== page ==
J.J. Lollar still loves Texas Tech, but the former A&M Consolidated football star was forced to leave his dream school after the Red Raiders pulled his scholarship.
Lollar, who overcame a career-threatening eye condition to return to practice this spring, said he will transfer to Lamar after Tech's new coaching staff refused to renew his scholarship.
At the end of the spring semester, Tech coaches told Lollar that he was being cut. They said the plan had been in place since he arrived at Lubbock in January.
"It kind of sucked," Lollar said. "I was really upset about it at first because I didn't want to leave. I cut all my recruiting off as soon as Tech offered me [a scholarship]. I missed out on most of my recruiting because I didn't want to go any place else.
"I know it's a business, but for the coaching staff not to give me a chance, that really hurt."
Tech football officials could not be reached for comment.
Kliff Kingsbury was hired as the Red Raiders' head coach in December. Kingsbury, a former Tech quarterback who had been Texas A&M's offensive coordinator, replaced Tommy Tuberville, who left for the University of Cincinnati.
Last spring, Tuberville vowed to keep Lollar on scholarship after Lollar was diagnosed with an eye condition in which blood leaked into his retina and threatened his football career.
Lollar did not enroll at Tech last fall while undergoing several eye surgeries.
"I think if I would have been there last June, I would have been fine," Lollar said. "Since I came in so late, the coaching staff change kind of hurt me. Coach Tuberville told me if I never played a game he would let me stay on scholarship."
Recruited as a defensive lineman, Lollar was switched to the offensive line for spring training.
"They told me that they didn't have any offensive linemen and they needed me to play O-line," Lollar said. "I told them to teach me how to play and I'll try to be the best O-lineman you can be.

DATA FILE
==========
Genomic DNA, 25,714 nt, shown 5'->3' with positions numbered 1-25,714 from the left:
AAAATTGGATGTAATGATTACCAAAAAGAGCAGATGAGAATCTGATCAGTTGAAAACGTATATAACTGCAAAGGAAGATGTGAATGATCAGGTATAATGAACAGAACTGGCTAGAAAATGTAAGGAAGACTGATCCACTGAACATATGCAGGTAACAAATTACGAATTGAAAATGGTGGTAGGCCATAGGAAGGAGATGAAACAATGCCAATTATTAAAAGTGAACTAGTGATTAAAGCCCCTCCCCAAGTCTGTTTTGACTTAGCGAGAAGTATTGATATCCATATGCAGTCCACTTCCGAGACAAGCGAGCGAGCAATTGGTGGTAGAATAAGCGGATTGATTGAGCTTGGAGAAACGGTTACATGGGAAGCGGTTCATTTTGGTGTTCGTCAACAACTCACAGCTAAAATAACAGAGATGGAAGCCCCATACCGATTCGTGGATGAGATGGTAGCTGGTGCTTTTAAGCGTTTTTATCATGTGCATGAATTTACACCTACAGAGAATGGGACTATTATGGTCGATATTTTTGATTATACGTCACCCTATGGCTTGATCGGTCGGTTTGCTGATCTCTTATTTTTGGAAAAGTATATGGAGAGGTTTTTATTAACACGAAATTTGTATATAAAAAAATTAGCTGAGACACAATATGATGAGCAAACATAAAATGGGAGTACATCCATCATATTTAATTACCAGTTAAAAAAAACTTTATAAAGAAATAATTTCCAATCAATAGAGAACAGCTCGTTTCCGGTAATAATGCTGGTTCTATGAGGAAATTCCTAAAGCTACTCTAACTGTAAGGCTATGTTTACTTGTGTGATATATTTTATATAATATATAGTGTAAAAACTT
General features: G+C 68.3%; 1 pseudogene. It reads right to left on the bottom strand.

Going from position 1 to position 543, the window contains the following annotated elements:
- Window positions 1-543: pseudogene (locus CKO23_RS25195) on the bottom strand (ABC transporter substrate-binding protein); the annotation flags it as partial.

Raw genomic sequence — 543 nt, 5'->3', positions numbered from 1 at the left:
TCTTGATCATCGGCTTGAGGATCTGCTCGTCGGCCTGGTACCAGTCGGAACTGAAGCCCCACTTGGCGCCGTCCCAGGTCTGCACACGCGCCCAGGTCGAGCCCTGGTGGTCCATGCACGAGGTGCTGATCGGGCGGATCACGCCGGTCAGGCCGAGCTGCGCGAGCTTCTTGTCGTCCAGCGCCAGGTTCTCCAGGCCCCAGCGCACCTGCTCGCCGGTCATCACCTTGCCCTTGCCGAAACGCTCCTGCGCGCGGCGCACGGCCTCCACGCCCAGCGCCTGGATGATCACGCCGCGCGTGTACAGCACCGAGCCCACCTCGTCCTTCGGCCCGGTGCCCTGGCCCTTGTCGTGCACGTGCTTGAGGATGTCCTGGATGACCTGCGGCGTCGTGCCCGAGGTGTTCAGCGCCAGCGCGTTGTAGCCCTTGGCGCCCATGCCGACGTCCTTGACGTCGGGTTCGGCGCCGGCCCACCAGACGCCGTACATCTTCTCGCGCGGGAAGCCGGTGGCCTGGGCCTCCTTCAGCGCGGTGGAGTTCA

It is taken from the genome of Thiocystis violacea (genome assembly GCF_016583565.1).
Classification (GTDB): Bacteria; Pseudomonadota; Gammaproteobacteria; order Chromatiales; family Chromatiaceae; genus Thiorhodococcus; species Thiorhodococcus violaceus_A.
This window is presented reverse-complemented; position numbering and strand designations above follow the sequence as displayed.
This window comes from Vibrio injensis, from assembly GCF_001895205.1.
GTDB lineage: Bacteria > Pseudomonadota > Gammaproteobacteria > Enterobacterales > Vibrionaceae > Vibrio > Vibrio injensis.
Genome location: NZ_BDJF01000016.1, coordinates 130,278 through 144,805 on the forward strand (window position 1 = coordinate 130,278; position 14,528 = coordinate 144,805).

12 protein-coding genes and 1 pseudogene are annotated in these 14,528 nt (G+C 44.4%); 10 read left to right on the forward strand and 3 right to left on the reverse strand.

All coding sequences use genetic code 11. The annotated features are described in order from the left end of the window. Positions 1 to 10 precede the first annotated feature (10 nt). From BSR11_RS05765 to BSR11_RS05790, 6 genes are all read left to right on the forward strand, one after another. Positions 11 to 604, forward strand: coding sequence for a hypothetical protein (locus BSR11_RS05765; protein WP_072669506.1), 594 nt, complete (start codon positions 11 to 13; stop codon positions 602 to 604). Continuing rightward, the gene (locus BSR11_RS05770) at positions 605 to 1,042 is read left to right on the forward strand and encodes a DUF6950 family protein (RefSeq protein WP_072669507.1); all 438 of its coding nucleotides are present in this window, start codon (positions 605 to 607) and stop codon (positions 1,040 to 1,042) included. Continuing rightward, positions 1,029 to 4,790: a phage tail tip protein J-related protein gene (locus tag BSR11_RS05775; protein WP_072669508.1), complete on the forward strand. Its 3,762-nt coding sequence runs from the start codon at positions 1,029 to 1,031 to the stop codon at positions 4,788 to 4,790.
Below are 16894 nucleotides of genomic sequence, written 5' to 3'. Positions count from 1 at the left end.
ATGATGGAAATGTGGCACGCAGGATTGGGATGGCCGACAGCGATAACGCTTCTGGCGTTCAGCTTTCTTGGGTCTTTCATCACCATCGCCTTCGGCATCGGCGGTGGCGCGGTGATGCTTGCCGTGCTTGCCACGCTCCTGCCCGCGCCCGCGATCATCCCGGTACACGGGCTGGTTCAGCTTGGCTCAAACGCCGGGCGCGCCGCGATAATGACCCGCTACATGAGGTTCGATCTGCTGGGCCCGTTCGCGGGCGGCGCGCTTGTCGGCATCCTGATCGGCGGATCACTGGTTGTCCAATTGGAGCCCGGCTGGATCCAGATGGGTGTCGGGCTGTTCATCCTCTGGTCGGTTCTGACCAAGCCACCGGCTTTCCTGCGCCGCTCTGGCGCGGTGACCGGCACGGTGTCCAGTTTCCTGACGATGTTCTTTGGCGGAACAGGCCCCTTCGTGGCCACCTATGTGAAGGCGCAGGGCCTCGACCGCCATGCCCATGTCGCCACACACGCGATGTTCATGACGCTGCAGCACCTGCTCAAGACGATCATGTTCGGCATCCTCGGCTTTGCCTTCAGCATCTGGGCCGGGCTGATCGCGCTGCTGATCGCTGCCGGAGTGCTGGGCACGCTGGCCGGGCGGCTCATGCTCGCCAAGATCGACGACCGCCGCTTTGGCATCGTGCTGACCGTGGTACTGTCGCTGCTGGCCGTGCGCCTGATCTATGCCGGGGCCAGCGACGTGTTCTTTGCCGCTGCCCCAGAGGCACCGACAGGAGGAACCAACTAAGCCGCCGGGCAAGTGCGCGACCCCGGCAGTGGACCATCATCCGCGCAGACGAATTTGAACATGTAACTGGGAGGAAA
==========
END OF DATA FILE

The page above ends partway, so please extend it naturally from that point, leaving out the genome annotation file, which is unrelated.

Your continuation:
"At the end of spring, they told me that football really wasn't my thing and I needed to transfer. I told them I didn't want to transfer, but they told me they were not going to renew my scholarship because I wasn't athletically fit for what they wanted."
The 6-foot-3, 275-pounder, who was a consensus three-star prospect at Consol, considered playing in junior college as a means to re-enter the recruiting process before choosing Lamar. Although Lollar drew interest from some four-year schools, including Missouri, few had scholarships available.
"After finding Lamar, I kind of feel like it's the way God is pulling me," Lollar said. "I believe everything happens for a reason. When I was looking for other schools, it really seemed like God had only opened up Lamar and every other team that talked to me didn't have a scholarship or they were nervous because I hadn't played [last fall].
"I'm happy to be able to find a place that I love, and I love Lamar just like I love Tech. I don't want to say anything negative toward Texas Tech University. I loved it there. That was the reason I didn't want to leave."
Lollar said he will play nose tackle at Lamar, where he will be eligible to play this fall.